The country's largest hospital has launched a review after four women died during or soon after pregnancy this year.
Only one maternal death was recorded at Auckland City Hospital in three years, but there have been four this year - three since level 3 restrictions began on March 23.
Auckland DHB says it's treating the "unusual increase" seriously, and wants to find out if systemic problems are behind the tragedies, but stressed all women had one-on-one care and the factors behind each individual tragedy aren't known.
"While it does not appear that the causes of these deaths are related, we are taking this very seriously," said Dr Rob Sherwin, director of women's health.
"Each case is being reviewed individually with external reviewers and we are also doing an overall review to understand if there is anything systemic that may have contributed to the tragic outcomes."
The husband of one of the women who died during lockdown has told the Weekend Herald of not being allowed at the hospital when they lost their baby at 21 weeks' gestation, waiting at home during and after his wife's surgery - and then being called hours later to learn she was in intensive care.
"My wife would lose her unborn baby and grieve alone. She would then face surgery without family support. What happened to my family should never happen in New Zealand again."
The man, who asked not to be identified to protect the privacy of his two young sons, had rushed his wife to the emergency department on the evening of April 23, but was told he couldn't stay with her because of Covid-19 visitor precautions.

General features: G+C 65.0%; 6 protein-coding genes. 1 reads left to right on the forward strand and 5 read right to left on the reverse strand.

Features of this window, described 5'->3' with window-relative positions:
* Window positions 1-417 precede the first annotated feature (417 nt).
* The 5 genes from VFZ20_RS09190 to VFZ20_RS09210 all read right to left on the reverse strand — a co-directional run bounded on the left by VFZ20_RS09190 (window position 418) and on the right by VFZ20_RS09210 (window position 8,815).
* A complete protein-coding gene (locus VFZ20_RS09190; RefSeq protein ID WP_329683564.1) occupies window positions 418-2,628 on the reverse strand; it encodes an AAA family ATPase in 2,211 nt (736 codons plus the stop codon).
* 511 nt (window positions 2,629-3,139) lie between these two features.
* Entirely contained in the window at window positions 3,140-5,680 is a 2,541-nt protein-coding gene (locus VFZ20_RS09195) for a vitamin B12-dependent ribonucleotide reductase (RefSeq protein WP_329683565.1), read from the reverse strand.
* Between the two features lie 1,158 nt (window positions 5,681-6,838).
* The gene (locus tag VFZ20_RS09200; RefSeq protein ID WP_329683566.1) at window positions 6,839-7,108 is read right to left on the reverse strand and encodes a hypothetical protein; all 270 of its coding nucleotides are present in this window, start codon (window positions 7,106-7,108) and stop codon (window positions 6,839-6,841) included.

She called after 10pm after confirmation of preterm premature rupture of membranes. Twenty-one weeks' gestation is below the typical limit of viability, but their daughter had a heartbeat. Doctors gave his wife antibiotics to try to avoid infection.
"At this stage, no one from the hospital had contacted me. My wife was also in the dark. None of the medical staff talked to her about medical risks and appropriate options for her condition."
Husband and wife remained in contact until about 1am, talking about success stories involving similar cases. She asked for photos of their boys, who were sleeping.
The next morning doctors confirmed they'd lost their daughter. He was desperate to join his wife, but she was already being prepared for a C-section, and he wouldn't be allowed at hospital. She had a headache and felt feverish.
In a phone call around noon his wife told him to take care of their boys and her mum, and assured him they'd talk after the operation. Over the next few hours he sent her text messages: "I love you. Our children and I are praying for you for your safe return at home. I'll see you as soon as I can."
They were never read. A doctor phoned after the surgery to report she was doing well (another request to be at the hospital was declined, the husband said), but more than six hours later another call came. His wife had a blood infection and might not survive the night.